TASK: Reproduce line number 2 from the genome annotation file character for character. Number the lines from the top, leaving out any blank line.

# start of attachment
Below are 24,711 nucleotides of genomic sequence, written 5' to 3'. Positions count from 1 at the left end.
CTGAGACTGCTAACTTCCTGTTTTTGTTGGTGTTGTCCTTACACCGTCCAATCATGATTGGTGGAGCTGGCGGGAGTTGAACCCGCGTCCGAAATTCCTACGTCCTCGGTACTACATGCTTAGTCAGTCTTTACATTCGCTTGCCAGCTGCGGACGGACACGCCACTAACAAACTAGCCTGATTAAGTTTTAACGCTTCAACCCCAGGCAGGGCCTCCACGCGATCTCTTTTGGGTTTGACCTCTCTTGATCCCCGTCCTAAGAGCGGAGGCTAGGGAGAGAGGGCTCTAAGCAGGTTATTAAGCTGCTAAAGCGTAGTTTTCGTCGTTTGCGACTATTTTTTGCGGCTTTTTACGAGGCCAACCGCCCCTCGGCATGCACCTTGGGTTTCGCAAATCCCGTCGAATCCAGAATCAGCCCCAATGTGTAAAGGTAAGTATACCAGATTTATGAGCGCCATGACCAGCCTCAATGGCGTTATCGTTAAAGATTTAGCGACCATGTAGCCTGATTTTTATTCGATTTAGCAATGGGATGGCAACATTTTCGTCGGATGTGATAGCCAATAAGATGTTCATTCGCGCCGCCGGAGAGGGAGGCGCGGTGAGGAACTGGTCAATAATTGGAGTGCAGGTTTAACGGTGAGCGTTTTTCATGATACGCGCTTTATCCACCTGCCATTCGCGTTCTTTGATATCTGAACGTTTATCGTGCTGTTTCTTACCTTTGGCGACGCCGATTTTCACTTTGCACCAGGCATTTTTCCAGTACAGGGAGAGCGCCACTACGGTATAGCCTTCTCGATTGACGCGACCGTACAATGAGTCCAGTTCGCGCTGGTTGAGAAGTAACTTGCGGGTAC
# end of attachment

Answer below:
CTGAGACTGCTAACTTCCTGTTTTTGTTGGTGTTGTCCTTACACCGTCCAATCATGATTGGTGGAGCTGGCGGGAGTTGAACCCGCGTCCGAAATTCCTACGTCCTCGGTACTACATGCTTAGTCAGTCTTTACATTCGCTTGCCAGCTGCGGACGGACACGCCACTAACAAACTAGCCTGATTAAGTTTTAACGCTTCAACCCCAGGCAGGGCCTCCACGCGATCTCTTTTGGGTTTGACCTCTCTTGATCCCCGTCCTAAGAGCGGAGGCTAGGGAGAGAGGGCTCTAAGCAGGTTATTAAGCTGCTAAAGCGTAGTTTTCGTCGTTTGCGACTATTTTTTGCGGCTTTTTACGAGGCCAACCGCCCCTCGGCATGCACCTTGGGTTTCGCAAATCCCGTCGAATCCAGAATCAGCCCCAATGTGTAAAGGTAAGTATACCAGATTTATGAGCGCCATGACCAGCCTCAATGGCGTTATCGTTAAAGATTTAGCGACCATGTAGCCTGATTTTTATTCGATTTAGCAATGGGATGGCAACATTTTCGTCGGATGTGATAGCCAATAAGATGTTCATTCGCGCCGCCGGAGAGGGAGGCGCGGTGAGGAACTGGTCAATAATTGGAGTGCAGGTTTAACGGTGAGCGTTTTTCATGATACGCGCTTTATCCACCTGCCATTCGCGTTCTTTGATATCTGAACGTTTATCGTGCTGTTTCTTACCTTTGGCGACGCCGATTTTCACTTTGCACCAGGCATTTTTCCAGTACAGGGAGAGCGCCACTACGGTATAGCCTTCTCGATTGACGCGACCGTACAATGAGTCCAGTTCGCGCTGGTTGAGAAGTAACTTGCGGGTAC